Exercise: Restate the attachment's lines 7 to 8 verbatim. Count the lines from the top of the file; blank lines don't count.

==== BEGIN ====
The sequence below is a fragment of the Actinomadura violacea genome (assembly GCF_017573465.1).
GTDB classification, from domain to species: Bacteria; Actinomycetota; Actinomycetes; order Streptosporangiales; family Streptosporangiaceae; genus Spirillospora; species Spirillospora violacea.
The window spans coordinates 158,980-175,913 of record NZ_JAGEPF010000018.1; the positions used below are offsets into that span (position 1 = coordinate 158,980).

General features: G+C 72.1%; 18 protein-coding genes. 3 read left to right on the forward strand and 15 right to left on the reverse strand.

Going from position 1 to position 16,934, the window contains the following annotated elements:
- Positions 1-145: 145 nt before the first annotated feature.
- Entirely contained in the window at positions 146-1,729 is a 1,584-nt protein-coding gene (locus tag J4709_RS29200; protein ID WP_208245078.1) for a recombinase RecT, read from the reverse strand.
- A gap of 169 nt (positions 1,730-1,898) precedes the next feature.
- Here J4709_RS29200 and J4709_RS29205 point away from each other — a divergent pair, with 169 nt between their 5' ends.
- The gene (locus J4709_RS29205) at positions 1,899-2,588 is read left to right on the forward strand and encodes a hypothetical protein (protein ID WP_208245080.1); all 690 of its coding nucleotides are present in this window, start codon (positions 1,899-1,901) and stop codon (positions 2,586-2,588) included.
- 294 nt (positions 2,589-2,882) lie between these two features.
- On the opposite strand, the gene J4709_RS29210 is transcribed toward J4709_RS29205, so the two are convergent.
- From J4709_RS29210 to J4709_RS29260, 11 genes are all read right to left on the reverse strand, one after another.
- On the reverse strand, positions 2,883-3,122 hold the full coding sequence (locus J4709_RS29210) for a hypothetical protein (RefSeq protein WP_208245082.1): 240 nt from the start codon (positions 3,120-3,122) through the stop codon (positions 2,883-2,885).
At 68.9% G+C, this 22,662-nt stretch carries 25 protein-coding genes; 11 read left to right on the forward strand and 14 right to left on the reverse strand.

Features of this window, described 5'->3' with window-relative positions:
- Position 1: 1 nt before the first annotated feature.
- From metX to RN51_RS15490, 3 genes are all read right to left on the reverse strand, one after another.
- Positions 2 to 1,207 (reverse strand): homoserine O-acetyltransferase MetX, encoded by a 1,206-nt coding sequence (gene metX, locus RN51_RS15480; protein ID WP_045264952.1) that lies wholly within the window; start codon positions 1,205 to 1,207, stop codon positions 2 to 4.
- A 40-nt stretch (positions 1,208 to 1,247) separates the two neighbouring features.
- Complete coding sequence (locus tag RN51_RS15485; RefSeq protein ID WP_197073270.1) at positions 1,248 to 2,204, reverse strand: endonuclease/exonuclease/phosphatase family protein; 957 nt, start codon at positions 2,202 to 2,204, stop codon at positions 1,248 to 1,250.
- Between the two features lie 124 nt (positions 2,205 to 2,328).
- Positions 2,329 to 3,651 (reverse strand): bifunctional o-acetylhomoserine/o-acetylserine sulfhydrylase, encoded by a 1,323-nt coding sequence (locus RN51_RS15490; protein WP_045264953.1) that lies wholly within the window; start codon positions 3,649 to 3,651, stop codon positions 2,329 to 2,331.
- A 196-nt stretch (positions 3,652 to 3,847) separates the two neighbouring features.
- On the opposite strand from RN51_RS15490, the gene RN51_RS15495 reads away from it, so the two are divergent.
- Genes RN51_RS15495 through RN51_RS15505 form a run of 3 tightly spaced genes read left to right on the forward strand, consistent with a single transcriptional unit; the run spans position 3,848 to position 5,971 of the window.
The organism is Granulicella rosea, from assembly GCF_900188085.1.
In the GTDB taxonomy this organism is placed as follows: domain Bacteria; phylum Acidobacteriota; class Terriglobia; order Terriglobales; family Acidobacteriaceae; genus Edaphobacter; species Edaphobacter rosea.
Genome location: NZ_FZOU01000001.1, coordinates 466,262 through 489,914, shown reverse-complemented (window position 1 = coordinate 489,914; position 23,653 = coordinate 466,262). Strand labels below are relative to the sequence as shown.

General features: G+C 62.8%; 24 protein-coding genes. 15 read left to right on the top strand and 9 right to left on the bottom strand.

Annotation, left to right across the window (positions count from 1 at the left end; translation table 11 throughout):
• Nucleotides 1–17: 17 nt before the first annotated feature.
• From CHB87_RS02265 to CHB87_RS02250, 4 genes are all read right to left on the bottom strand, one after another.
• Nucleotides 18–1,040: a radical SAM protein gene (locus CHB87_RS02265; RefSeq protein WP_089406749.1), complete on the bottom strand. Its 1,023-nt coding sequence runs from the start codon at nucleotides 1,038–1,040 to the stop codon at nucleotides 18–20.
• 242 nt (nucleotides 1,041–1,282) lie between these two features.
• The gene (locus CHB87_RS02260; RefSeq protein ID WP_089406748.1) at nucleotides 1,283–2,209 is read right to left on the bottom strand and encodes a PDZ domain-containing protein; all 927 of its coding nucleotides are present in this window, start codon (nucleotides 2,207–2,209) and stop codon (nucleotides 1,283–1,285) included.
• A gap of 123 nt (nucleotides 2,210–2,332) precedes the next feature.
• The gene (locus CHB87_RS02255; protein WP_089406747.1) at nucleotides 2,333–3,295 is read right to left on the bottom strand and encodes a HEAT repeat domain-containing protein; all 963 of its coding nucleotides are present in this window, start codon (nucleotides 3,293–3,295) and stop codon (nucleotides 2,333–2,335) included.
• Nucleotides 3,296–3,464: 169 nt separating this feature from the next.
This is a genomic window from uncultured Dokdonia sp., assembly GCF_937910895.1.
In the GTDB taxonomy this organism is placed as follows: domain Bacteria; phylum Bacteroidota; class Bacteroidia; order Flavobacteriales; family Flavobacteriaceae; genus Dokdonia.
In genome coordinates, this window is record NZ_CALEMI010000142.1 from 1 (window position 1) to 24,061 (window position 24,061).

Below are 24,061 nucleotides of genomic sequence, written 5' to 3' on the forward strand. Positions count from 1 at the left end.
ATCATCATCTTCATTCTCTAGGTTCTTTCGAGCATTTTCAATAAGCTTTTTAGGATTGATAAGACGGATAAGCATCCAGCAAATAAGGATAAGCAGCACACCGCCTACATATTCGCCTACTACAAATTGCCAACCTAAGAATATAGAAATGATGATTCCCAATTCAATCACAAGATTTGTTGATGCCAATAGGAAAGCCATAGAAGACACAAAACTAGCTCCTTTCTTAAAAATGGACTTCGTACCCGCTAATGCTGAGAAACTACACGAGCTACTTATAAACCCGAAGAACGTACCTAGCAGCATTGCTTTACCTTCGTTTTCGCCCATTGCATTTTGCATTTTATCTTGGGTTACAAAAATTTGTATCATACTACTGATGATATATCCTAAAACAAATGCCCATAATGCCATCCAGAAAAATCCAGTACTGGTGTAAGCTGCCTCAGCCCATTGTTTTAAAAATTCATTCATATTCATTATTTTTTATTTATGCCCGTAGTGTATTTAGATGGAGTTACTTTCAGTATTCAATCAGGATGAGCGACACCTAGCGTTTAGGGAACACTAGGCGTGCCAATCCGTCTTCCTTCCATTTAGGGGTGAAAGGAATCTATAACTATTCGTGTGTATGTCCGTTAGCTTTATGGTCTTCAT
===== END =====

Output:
- Entirely contained in the window at positions 146-1,729 is a 1,584-nt protein-coding gene (locus tag J4709_RS29200; protein ID WP_208245078.1) for a recombinase RecT, read from the reverse strand.
- A gap of 169 nt (positions 1,730-1,898) precedes the next feature.